Thursday, 5 September 2013

Designing a Picture Book Spread: Placing Text

I thought it might be interesting to use my work on Jungle Grumble to talk about how I design around text. One common error made by would-be children's book illustrators, is forgetting that quite a lot of space needs to be created in your illustration for the words.

This can be a challenge if the illustrations need to be busy. Though ideally the text is evenly spread through the book, this is not always possible, depending on the action. Some spreads can end up very 'text-heavy'. Others have lots of dialogue and all those new lines make the text expand down the page:

Before I put pencil to paper, I always ask my publishers to set the book's text in the chosen font, at actual size, so I know exactly how much space is needed. I then create blank templates for each spread in Photoshop (as above, with the gutter clearly marked), into which I place the text.

Obviously, until I have drawn the illustrations, nobody knows where the text needs to be positioned, so I am okay to move it around, as long as I follow basic design rules (like keeping an appropriate distance from the top / edges / gutter). 

Mostly I keep the specified text on the particular spreads suggested by the publisher although, with Jungle Grumble, I did make a couple of changes. For instance, in my brief, this text at the very beginning of the story was split across 2 spreads: 

Which seemed an unnecessarily slow start and, by combining both sets of text into one illustration, I freed up an extra spread for later in the book, which was very handy when we were in the thick of the action.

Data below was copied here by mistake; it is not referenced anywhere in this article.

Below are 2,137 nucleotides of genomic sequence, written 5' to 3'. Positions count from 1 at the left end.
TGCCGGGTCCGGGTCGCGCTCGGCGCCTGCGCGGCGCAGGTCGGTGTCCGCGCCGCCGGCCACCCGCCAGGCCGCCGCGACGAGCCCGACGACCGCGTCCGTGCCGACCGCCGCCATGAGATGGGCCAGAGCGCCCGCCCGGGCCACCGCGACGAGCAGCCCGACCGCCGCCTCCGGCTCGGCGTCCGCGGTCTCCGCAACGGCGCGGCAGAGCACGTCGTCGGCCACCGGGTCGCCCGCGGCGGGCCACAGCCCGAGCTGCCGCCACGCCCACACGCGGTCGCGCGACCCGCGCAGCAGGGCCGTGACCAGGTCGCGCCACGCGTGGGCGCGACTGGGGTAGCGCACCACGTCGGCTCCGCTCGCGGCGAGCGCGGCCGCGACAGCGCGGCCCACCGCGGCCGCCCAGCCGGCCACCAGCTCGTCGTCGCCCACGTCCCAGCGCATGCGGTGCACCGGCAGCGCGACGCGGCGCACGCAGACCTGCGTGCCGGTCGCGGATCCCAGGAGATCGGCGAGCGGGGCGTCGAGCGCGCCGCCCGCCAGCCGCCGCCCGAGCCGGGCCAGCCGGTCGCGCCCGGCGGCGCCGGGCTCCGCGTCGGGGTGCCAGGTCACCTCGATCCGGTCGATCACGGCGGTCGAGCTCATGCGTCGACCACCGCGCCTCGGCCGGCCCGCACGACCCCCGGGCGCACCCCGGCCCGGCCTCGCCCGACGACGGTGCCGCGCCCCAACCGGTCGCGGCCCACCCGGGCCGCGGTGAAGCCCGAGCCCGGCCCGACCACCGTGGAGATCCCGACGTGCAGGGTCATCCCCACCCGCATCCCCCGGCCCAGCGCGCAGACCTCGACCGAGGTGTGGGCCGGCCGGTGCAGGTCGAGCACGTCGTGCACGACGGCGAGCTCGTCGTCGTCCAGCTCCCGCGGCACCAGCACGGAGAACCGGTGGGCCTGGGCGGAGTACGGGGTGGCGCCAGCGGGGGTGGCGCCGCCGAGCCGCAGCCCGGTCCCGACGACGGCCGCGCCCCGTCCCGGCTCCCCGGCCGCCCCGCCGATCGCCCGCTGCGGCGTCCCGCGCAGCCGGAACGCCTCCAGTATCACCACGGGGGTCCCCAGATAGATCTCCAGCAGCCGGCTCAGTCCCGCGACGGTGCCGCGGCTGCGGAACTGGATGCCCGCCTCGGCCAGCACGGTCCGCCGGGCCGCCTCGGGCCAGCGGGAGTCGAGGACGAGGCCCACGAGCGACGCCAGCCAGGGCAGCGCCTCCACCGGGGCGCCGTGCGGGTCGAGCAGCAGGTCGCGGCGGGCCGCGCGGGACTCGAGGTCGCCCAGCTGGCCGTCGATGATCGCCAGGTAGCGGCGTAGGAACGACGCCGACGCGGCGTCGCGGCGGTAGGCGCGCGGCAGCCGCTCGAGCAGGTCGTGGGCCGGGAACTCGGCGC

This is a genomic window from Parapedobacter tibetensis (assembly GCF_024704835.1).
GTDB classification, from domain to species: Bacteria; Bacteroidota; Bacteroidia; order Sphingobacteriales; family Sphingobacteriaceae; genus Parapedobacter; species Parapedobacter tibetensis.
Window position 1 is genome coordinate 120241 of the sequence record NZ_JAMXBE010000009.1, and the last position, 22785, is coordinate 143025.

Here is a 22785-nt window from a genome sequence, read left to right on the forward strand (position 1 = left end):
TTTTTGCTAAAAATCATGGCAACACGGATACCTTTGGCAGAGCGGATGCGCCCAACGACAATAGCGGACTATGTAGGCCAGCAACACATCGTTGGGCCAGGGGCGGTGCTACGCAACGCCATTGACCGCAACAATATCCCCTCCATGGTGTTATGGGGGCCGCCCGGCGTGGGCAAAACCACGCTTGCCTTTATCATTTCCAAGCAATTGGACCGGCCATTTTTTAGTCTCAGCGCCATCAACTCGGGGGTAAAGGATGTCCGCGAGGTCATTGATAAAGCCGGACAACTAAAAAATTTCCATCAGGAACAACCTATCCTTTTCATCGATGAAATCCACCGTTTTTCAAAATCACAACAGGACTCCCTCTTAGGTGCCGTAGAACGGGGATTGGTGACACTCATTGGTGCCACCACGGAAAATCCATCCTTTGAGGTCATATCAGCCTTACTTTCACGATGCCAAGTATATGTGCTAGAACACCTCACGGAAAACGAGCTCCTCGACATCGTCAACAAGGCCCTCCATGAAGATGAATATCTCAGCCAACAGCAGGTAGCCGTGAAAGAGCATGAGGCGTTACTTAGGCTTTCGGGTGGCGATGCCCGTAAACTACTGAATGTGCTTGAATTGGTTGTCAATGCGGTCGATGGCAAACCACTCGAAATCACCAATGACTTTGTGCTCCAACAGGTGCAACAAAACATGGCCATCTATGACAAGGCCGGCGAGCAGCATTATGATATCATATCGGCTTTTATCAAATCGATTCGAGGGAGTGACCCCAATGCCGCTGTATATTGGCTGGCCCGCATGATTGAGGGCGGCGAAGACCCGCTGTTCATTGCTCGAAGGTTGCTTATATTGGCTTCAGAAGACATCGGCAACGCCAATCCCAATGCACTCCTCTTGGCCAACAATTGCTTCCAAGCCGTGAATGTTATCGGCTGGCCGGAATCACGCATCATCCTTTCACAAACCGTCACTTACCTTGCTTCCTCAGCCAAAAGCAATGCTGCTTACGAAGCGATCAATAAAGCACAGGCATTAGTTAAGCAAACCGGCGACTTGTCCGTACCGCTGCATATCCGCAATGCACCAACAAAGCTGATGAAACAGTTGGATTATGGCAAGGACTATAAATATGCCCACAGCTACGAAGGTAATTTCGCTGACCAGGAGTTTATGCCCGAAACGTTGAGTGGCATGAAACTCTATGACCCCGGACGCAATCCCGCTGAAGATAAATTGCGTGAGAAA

While doing the first thumbnails, I estimated the text area needed:

I then enlarged all the thumbnails and popped each into one of my Photoshop spread-templates. Dragging the bits of text into the positions my illustration idea demanded, I was able to see where more space was needed and rearrange the compositional elements accordingly. 

Below is the spread that fits the template at the top of this post. You can see how I have divided the block of text into 3 sections, to make it more palatable to the reader and also easier to draw around. I have then placed the proper text in position on the enlarged thumbnail, replacing my estimated, hand-drawn text. This one fitted the actual text really well

Using layout paper over the thumbnail print-out (which is translucent, allowing me to see enough of the thumbnail to guide me, but not too much, so no visual distraction as I redraw), I reworked the illustration, making sure I didn't get too close to the text.

My new drawing was re-united with the text when it was scanned and placed back into the Photoshop template, in place of the thumbnail:

Of course, the designer will now rework the text layout - mine is just a suggestion for how I think it best fits my illustrations. Sometimes it stays as is, other times they have ideas to make it funkier.


Stroppy Author said...

That's really interesting to see from a writer's point of view! Thank you, Lynne.

I've also been editing picture books recently, and it's surprising how some authors don't seem to think about how much space their text might take up on the page and how that might squeeze the pictures. I cut wherever I can. Cut, cut, cut. The fewer word the better!

theartofpuro said...

Thanks for posting:)Very usefull:)There is always something to learn here:)

Kat Griffin said...

very nice blog. Thank you for sharing your fantastic art

Anonymous said...

Great information!!! I was surprised to learn the publishers allow you to manipulate the text as much as they do. It makes sense, though. How else could one create final illustrations without the text layout? Thanks for such valuable information! Love your blog!

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